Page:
Pleasure Post Trauma


Almost half a million Americans report that they have been a victim of sexual assault. Thousands more that do not report the assaults. Many people may be are walking through life with a history of trauma.

For those survivors that seek professional help or social support, they get assistance in learning coping mechanisms that help them navigate life. However, one of the most avoided areas is re-engaging in healthy sexual activity after sexual assault.

While the topic may come up tangentially, most report getting basic advice like “be more intimate than sexual,” “take it slow” or “let it happen naturally.”

These are great platitudes, but as a sexual wellness educator, I know all too well that this advice is incomplete. It takes someone well versed in sex therapy, sex coaching or sex education to help guide the survivor through the stages of pleasure post trauma.

I am unable to go through all the stages in depth, however, here are a few high-level steps to consider:

  • Sexual self-reflection – it is imperative for survivors to turn inwards to identify and define what health sexuality truly looks like for them. Peeling away the layers of societal miseducation in addition to the trauma of the assault will lay the foundation for a satisfying sexual wellness journey post trauma.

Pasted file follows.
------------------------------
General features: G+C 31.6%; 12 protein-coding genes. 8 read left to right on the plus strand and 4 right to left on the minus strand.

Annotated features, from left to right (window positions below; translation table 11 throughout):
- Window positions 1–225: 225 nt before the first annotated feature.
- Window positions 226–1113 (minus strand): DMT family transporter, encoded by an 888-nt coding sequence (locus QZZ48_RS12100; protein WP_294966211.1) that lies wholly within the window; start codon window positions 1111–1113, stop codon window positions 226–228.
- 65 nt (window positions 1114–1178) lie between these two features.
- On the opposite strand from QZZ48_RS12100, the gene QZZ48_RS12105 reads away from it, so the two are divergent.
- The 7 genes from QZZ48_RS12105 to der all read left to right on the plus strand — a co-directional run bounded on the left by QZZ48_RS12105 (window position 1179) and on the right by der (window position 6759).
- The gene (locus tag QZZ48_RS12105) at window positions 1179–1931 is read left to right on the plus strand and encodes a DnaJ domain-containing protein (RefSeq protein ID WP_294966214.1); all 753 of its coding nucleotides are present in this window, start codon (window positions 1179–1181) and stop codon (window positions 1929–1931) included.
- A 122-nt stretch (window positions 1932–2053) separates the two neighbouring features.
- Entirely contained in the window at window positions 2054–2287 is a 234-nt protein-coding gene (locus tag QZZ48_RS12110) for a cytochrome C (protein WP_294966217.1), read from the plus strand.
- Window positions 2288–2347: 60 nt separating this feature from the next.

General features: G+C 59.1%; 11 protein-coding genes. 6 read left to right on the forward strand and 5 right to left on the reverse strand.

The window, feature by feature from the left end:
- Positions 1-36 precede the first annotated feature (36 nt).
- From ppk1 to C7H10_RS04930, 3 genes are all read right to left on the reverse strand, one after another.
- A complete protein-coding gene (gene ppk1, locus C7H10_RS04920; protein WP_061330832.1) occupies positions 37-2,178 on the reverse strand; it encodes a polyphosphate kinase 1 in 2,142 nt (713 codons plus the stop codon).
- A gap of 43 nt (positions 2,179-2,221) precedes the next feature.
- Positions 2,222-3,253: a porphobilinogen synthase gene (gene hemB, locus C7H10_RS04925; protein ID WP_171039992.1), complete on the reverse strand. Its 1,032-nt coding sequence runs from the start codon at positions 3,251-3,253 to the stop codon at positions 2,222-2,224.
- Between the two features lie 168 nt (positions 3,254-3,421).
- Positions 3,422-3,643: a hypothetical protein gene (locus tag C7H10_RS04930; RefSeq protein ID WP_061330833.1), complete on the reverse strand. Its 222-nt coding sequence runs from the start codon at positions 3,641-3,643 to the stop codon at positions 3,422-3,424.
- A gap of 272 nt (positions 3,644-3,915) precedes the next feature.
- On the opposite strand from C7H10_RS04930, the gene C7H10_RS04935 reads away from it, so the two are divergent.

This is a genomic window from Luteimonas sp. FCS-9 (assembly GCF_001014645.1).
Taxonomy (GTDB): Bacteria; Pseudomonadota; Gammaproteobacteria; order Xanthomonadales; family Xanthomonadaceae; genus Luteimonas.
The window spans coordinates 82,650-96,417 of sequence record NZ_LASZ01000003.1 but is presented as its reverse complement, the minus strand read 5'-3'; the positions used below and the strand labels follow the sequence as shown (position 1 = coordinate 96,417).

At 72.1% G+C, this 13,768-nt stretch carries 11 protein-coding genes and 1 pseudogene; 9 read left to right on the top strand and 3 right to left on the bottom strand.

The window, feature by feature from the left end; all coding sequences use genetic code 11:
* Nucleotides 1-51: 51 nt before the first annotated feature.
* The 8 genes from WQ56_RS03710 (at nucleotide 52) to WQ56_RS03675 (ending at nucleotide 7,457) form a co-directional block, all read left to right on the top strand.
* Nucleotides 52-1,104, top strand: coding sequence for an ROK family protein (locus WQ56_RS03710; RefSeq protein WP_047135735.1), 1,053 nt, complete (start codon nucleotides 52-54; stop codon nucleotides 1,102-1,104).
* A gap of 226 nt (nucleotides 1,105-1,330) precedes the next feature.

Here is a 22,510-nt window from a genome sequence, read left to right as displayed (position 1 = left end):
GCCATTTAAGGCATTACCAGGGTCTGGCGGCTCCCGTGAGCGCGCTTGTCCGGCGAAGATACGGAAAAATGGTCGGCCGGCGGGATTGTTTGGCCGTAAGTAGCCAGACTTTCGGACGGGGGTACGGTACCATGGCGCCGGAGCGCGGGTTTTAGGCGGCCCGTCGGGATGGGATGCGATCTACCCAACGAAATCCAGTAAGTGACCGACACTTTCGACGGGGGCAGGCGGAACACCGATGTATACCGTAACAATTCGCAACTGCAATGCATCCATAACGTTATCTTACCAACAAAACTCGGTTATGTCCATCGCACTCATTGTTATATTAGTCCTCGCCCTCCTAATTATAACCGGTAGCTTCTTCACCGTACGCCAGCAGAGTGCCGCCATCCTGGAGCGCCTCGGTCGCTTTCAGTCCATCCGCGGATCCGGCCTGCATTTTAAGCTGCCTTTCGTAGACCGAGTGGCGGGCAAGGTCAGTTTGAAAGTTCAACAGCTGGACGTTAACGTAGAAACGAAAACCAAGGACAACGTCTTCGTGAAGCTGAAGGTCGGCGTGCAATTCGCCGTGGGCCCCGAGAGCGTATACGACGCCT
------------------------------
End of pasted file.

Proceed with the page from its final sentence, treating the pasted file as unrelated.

• Recognizing trauma – triggers that agitate past trauma are inevitable. However, knowing what they are and sharing them with a lover, when safe, will foster intimacy and relieve some of the burdensome responsibility of keeping them to yourself.
  • Setting Boundaries – with close partners, discussing things that are off limits and why may be a healthy discussion that will lead to caring support. It may also avoid inadvertent re-traumatization and should be well-received by any truly considerate partner.

These thoughtful connections are the tip of the iceberg of such a necessary yet often missed subject in health education and health promotion.

Pleasure post trauma is a multi-faceted and individualized set of considerations that can help a survivor claim, or reclaim, a healthy, positive sense of sexuality. Exploring these concepts with a certified or licensed sexuality professional can unlock great possibilities that many perceive as unattainable.

Davondra Brown, M.Ed., MCHES®, SOPHE Practicing Member

Davondra Brown, M.Ed., MCHES®